A Treatise on Why Skullgirls Looks Set to Refuel the Fighting Genre

Treatise on Skullgirls

Hell Hath No Fury Like Eight Women Scorned

Amidst the vast ocean of proverbial love affairs that exist between gamers and their favorite past-time, my brief relationship with the fighting game genre can best be classified as nothing more than a summer fling, superficial and inconsequential upon two decades worth of retrospection. Nonetheless, some dormant spark of affection must have survived within me, because, as the gears of Konami’s surgically precise and deathly efficient PR machine have slowly but surely ground into motion to apprise Reverge Labs’ upcoming Skullgirls, long-slumbering desires have sprung into flame within me once again. (Don’t worry: despite the game’s all-female cast of characters, it’s not nearly as creepy as it sounds.)

Skullgirls is a 2D fighter developed by Reverge Labs for Autumn Games and Konami, and is being released in the midst of a busy playing field for the fighting game. After last year’s revival of the Mortal Kombat brand and Capcom’s Marvel vs Capcom 3, and with the franchise crossovers not looking to stop anytime soon (Street Fighter X Tekken, Tekken X Street Fighter), Skullgirls needs something quite distinctive to make it stand out from the crowd of big-name fighters that have all been around for years, and feature rosters packed to the brim with veritable Who’s Who lists of video game star power. I would argue that Skullgirls has all of this and more. But ere we bow and touch gloves, here’s a brief personal history concerning myself and fighting games; every long-time rivalry has its roots in ancient hatreds, and my story is no different… (Or, if you’re saying to yourself “I don’t care about your life story, Pascal. Just show me the money!”, feel free to proceed past the next section.)

Humble Beginnings

Treatise on SkullgirlsMy short-lived infatuation began sometime in late 1991, when Street Fighter II was ruling arcade halls everywhere. This period is best-remembered to me as the first (and so far only) time I would line up and place my quarter onto the arcade cabinet, calling next game against the winner of the current match. Overall, this was quite a foolish way to lose much of my quite limited allowance, as I had absolutely no clue how to play the game, and couldn’t pull off any moves apart from Chun Li’s Thousand-Leg attack or Blanka’s electricity charge. Nevertheless, the experience rather than the game was something I just had to be a part of, notwithstanding my bruised and bloodied ego after each match – in many ways similar to my fighter’s on-screen ‘Game Over’ portrait.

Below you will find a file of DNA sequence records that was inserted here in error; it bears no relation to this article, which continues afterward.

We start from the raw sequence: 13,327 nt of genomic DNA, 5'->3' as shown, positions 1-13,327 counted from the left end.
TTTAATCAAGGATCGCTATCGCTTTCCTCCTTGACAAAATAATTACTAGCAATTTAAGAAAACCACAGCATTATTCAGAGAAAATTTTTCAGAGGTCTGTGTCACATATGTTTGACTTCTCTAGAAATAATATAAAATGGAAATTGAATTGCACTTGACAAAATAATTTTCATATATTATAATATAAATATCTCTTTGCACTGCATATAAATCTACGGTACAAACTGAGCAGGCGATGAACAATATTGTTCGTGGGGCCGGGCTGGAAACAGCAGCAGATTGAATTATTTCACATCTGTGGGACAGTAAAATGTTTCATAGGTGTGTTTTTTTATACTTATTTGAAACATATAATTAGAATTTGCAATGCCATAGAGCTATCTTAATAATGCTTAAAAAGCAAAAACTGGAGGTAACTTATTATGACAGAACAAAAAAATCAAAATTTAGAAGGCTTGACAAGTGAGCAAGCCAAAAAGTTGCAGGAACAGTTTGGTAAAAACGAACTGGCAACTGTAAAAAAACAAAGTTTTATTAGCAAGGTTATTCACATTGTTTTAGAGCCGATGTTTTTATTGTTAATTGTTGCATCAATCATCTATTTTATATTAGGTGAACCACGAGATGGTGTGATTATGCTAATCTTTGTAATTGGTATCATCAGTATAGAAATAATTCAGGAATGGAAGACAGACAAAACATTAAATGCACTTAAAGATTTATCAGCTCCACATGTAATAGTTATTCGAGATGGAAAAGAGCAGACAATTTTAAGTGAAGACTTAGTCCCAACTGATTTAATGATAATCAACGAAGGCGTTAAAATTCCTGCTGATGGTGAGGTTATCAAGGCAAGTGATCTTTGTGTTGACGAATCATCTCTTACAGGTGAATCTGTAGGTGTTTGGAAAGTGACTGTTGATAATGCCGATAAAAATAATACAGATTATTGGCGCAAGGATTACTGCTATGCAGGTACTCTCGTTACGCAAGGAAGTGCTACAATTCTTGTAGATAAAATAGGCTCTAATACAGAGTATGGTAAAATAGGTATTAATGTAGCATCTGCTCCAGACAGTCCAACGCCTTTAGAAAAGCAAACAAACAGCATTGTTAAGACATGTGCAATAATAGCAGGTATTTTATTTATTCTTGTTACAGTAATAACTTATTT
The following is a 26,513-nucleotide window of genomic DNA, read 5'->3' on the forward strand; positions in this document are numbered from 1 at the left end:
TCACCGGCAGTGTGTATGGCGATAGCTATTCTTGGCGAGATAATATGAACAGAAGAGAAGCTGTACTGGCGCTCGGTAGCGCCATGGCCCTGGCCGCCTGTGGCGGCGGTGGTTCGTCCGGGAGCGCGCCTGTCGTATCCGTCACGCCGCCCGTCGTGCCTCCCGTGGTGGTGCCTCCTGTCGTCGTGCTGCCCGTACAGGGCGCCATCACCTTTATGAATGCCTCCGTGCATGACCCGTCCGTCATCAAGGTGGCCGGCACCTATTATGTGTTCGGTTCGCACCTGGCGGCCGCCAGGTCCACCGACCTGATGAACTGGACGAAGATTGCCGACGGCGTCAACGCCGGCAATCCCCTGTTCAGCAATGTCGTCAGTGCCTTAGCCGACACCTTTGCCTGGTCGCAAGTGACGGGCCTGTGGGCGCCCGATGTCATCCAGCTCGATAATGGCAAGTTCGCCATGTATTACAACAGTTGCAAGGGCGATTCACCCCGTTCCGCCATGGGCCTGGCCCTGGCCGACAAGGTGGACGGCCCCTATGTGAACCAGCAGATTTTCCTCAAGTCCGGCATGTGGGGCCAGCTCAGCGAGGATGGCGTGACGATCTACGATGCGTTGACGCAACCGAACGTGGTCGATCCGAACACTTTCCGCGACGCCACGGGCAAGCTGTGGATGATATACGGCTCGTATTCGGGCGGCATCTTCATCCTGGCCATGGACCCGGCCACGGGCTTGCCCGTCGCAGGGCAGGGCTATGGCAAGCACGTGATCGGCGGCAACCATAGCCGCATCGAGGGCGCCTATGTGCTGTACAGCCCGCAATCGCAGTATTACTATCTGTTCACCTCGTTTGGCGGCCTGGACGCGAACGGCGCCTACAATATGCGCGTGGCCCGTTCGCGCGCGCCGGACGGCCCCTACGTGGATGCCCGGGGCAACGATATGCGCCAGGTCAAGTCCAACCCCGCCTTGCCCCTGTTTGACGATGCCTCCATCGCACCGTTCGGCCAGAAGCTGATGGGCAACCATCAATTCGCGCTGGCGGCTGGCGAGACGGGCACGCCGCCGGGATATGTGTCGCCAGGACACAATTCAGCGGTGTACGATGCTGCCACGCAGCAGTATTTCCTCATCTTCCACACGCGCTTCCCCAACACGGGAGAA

At some point, some months later, I pooled together ten dollars’ worth and invested in buying the game’s strategy guide – another first for me! – which I then religiously studied. I read and re-read every word, from the character bios to the captions underneath the guide’s screenshots. Every combatant’s stats, strategies, strengths and weaknesses were religiously memorized in turn. I knew I was preparing for the day I would own the game myself on my SNES console. Ironically, and perhaps tragically as well, it would still be years and years before I actually purchased a used copy of the game, grabbing it over a decade later as nothing more than a curious reminder of a feverish obsession I’d once had. But, back in 1992, my twelve-year old self still had more rookie mistakes to make, trying to gain some foot-hold in the fighting game genre.

Treatise on SkullgirlsThat same year, Midway’s Mortal Kombat quite literally exploded onto the fighting game scene in sprays of gore and viscera. To be honest, I missed much of the arcade craze the game enjoyed initially, as my only access to arcade games was at the local 7-11 and coin-op laundromat (don’t ask, and I won’t tell you any tales of the depressing little Texas town I spent these years living in…). But when a SNES port of the game was in-bound, I had heard enough by way of word-of-mouth to know I couldn’t, under any circumstances, sit on the sidelines and let this one slip me by! But my limited savings were still freshly wiped out from the $200 purchase of the SNES itself a year earlier (Merry Christmas to myself!), and there was no way I could afford a brand-spanking-new video game. Unless… Oh, how I still rue the day I made the questionable choice of selling my original faded gray brick of a Game Boy, along with my entire dozen-plus collection of game cartridges, just to get together the required amount of scratch for MK. Yeah, the one with toned-down finishes (not Fatalities!) and sweat instead of blood; my Game Boy’s sacrifice made it possible for me to own this unworthy port. But it was all good, I was cool, I could participate in the MK-related conversations at school at last!